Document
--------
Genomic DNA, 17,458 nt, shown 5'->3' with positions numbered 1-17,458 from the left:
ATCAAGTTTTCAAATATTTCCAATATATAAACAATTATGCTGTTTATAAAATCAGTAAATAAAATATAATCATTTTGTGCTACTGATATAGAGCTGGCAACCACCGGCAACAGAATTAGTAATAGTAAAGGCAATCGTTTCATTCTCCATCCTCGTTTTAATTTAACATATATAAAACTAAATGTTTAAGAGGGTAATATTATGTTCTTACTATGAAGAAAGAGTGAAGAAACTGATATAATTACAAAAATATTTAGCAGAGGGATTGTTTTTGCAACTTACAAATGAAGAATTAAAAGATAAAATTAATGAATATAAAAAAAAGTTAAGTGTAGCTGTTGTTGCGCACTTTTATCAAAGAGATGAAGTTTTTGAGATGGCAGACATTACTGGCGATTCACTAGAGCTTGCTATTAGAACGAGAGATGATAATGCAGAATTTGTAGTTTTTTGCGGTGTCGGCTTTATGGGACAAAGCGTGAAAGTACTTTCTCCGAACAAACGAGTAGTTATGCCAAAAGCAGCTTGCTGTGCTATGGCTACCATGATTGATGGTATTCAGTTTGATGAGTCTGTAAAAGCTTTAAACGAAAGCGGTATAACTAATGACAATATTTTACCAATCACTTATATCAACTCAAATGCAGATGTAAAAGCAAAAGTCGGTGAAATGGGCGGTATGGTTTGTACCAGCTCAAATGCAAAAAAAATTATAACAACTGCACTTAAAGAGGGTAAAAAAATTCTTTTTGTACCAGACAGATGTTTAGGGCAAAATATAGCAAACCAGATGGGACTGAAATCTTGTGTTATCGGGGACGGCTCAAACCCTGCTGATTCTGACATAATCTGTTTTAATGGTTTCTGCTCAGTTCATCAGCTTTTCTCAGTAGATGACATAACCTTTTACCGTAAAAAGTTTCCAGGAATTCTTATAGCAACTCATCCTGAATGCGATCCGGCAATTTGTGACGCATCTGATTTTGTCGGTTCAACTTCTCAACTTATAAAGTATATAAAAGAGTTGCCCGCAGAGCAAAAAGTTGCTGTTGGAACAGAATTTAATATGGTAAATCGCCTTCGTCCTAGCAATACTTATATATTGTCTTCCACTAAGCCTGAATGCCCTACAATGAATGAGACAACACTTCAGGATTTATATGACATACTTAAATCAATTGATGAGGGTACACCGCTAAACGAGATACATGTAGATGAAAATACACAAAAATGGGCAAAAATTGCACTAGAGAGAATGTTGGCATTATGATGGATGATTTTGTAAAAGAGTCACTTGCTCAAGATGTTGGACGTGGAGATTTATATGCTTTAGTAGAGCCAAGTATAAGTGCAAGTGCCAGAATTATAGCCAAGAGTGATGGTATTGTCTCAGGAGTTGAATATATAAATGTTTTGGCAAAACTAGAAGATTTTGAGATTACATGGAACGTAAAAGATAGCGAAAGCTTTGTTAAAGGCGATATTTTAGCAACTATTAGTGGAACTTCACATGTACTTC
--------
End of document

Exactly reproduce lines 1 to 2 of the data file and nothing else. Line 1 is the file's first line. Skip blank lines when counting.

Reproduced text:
Genomic DNA, 17,458 nt, shown 5'->3' with positions numbered 1-17,458 from the left:
ATCAAGTTTTCAAATATTTCCAATATATAAACAATTATGCTGTTTATAAAATCAGTAAATAAAATATAATCATTTTGTGCTACTGATATAGAGCTGGCAACCACCGGCAACAGAATTAGTAATAGTAAAGGCAATCGTTTCATTCTCCATCCTCGTTTTAATTTAACATATATAAAACTAAATGTTTAAGAGGGTAATATTATGTTCTTACTATGAAGAAAGAGTGAAGAAACTGATATAATTACAAAAATATTTAGCAGAGGGATTGTTTTTGCAACTTACAAATGAAGAATTAAAAGATAAAATTAATGAATATAAAAAAAAGTTAAGTGTAGCTGTTGTTGCGCACTTTTATCAAAGAGATGAAGTTTTTGAGATGGCAGACATTACTGGCGATTCACTAGAGCTTGCTATTAGAACGAGAGATGATAATGCAGAATTTGTAGTTTTTTGCGGTGTCGGCTTTATGGGACAAAGCGTGAAAGTACTTTCTCCGAACAAACGAGTAGTTATGCCAAAAGCAGCTTGCTGTGCTATGGCTACCATGATTGATGGTATTCAGTTTGATGAGTCTGTAAAAGCTTTAAACGAAAGCGGTATAACTAATGACAATATTTTACCAATCACTTATATCAACTCAAATGCAGATGTAAAAGCAAAAGTCGGTGAAATGGGCGGTATGGTTTGTACCAGCTCAAATGCAAAAAAAATTATAACAACTGCACTTAAAGAGGGTAAAAAAATTCTTTTTGTACCAGACAGATGTTTAGGGCAAAATATAGCAAACCAGATGGGACTGAAATCTTGTGTTATCGGGGACGGCTCAAACCCTGCTGATTCTGACATAATCTGTTTTAATGGTTTCTGCTCAGTTCATCAGCTTTTCTCAGTAGATGACATAACCTTTTACCGTAAAAAGTTTCCAGGAATTCTTATAGCAACTCATCCTGAATGCGATCCGGCAATTTGTGACGCATCTGATTTTGTCGGTTCAACTTCTCAACTTATAAAGTATATAAAAGAGTTGCCCGCAGAGCAAAAAGTTGCTGTTGGAACAGAATTTAATATGGTAAATCGCCTTCGTCCTAGCAATACTTATATATTGTCTTCCACTAAGCCTGAATGCCCTACAATGAATGAGACAACACTTCAGGATTTATATGACATACTTAAATCAATTGATGAGGGTACACCGCTAAACGAGATACATGTAGATGAAAATACACAAAAATGGGCAAAAATTGCACTAGAGAGAATGTTGGCATTATGATGGATGATTTTGTAAAAGAGTCACTTGCTCAAGATGTTGGACGTGGAGATTTATATGCTTTAGTAGAGCCAAGTATAAGTGCAAGTGCCAGAATTATAGCCAAGAGTGATGGTATTGTCTCAGGAGTTGAATATATAAATGTTTTGGCAAAACTAGAAGATTTTGAGATTACATGGAACGTAAAAGATAGCGAAAGCTTTGTTAAAGGCGATATTTTAGCAACTATTAGTGGAACTTCACATGTACTTC